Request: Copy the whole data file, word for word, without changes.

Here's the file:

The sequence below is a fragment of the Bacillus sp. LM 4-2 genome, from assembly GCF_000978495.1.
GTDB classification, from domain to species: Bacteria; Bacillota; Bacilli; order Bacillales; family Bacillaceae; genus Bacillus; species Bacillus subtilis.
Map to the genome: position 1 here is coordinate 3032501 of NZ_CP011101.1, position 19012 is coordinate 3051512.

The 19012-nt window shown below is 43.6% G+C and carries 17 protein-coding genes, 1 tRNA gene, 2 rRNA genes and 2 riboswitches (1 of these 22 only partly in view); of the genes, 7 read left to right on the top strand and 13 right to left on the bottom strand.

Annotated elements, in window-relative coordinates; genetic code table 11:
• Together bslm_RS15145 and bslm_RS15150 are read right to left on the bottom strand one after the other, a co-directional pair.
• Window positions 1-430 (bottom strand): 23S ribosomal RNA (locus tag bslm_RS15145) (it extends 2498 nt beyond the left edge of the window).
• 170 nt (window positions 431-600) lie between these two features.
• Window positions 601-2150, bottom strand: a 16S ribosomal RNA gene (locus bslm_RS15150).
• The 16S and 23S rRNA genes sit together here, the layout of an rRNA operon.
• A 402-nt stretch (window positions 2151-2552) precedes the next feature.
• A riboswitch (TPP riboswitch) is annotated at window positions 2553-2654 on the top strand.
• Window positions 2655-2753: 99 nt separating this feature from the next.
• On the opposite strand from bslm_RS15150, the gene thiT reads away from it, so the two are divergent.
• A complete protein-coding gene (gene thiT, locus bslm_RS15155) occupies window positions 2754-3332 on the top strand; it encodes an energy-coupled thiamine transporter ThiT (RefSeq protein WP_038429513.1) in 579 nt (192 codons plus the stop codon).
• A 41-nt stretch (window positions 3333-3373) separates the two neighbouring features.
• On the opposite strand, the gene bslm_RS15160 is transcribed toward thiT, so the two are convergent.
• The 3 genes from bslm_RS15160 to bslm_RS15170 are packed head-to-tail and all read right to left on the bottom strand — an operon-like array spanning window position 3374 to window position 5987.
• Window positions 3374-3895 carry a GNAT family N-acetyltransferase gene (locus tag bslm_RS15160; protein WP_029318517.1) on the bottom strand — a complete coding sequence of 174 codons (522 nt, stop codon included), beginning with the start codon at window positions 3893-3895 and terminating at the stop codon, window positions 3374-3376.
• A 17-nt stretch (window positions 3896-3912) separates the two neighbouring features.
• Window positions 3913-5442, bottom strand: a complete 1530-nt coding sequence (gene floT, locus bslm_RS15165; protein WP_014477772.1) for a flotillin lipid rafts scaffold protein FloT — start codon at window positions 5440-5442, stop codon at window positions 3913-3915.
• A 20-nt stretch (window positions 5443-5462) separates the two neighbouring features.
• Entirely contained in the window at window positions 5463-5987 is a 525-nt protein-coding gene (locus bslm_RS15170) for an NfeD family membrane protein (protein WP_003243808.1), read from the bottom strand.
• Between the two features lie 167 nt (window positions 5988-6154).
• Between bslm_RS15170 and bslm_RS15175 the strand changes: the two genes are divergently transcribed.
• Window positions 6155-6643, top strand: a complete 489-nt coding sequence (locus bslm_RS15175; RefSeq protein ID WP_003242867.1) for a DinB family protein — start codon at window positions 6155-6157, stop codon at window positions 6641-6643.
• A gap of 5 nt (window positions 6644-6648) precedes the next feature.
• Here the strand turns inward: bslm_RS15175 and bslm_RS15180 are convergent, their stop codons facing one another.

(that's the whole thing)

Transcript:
The sequence below is a fragment of the Bacillus sp. LM 4-2 genome, from assembly GCF_000978495.1.
GTDB classification, from domain to species: Bacteria; Bacillota; Bacilli; order Bacillales; family Bacillaceae; genus Bacillus; species Bacillus subtilis.
Map to the genome: position 1 here is coordinate 3032501 of NZ_CP011101.1, position 19012 is coordinate 3051512.

The 19012-nt window shown below is 43.6% G+C and carries 17 protein-coding genes, 1 tRNA gene, 2 rRNA genes and 2 riboswitches (1 of these 22 only partly in view); of the genes, 7 read left to right on the top strand and 13 right to left on the bottom strand.

Annotated elements, in window-relative coordinates; genetic code table 11:
• Together bslm_RS15145 and bslm_RS15150 are read right to left on the bottom strand one after the other, a co-directional pair.
• Window positions 1-430 (bottom strand): 23S ribosomal RNA (locus tag bslm_RS15145) (it extends 2498 nt beyond the left edge of the window).
• 170 nt (window positions 431-600) lie between these two features.
• Window positions 601-2150, bottom strand: a 16S ribosomal RNA gene (locus bslm_RS15150).
• The 16S and 23S rRNA genes sit together here, the layout of an rRNA operon.
• A 402-nt stretch (window positions 2151-2552) precedes the next feature.
• A riboswitch (TPP riboswitch) is annotated at window positions 2553-2654 on the top strand.
• Window positions 2655-2753: 99 nt separating this feature from the next.
• On the opposite strand from bslm_RS15150, the gene thiT reads away from it, so the two are divergent.
• A complete protein-coding gene (gene thiT, locus bslm_RS15155) occupies window positions 2754-3332 on the top strand; it encodes an energy-coupled thiamine transporter ThiT (RefSeq protein WP_038429513.1) in 579 nt (192 codons plus the stop codon).
• A 41-nt stretch (window positions 3333-3373) separates the two neighbouring features.
• On the opposite strand, the gene bslm_RS15160 is transcribed toward thiT, so the two are convergent.
• The 3 genes from bslm_RS15160 to bslm_RS15170 are packed head-to-tail and all read right to left on the bottom strand — an operon-like array spanning window position 3374 to window position 5987.
• Window positions 3374-3895 carry a GNAT family N-acetyltransferase gene (locus tag bslm_RS15160; protein WP_029318517.1) on the bottom strand — a complete coding sequence of 174 codons (522 nt, stop codon included), beginning with the start codon at window positions 3893-3895 and terminating at the stop codon, window positions 3374-3376.
• A 17-nt stretch (window positions 3896-3912) separates the two neighbouring features.
• Window positions 3913-5442, bottom strand: a complete 1530-nt coding sequence (gene floT, locus bslm_RS15165; protein WP_014477772.1) for a flotillin lipid rafts scaffold protein FloT — start codon at window positions 5440-5442, stop codon at window positions 3913-3915.
• A 20-nt stretch (window positions 5443-5462) separates the two neighbouring features.
• Entirely contained in the window at window positions 5463-5987 is a 525-nt protein-coding gene (locus bslm_RS15170) for an NfeD family membrane protein (protein WP_003243808.1), read from the bottom strand.
• Between the two features lie 167 nt (window positions 5988-6154).
• Between bslm_RS15170 and bslm_RS15175 the strand changes: the two genes are divergently transcribed.
• Window positions 6155-6643, top strand: a complete 489-nt coding sequence (locus bslm_RS15175; RefSeq protein ID WP_003242867.1) for a DinB family protein — start codon at window positions 6155-6157, stop codon at window positions 6641-6643.
• A gap of 5 nt (window positions 6644-6648) precedes the next feature.
• Here the strand turns inward: bslm_RS15175 and bslm_RS15180 are convergent, their stop codons facing one another.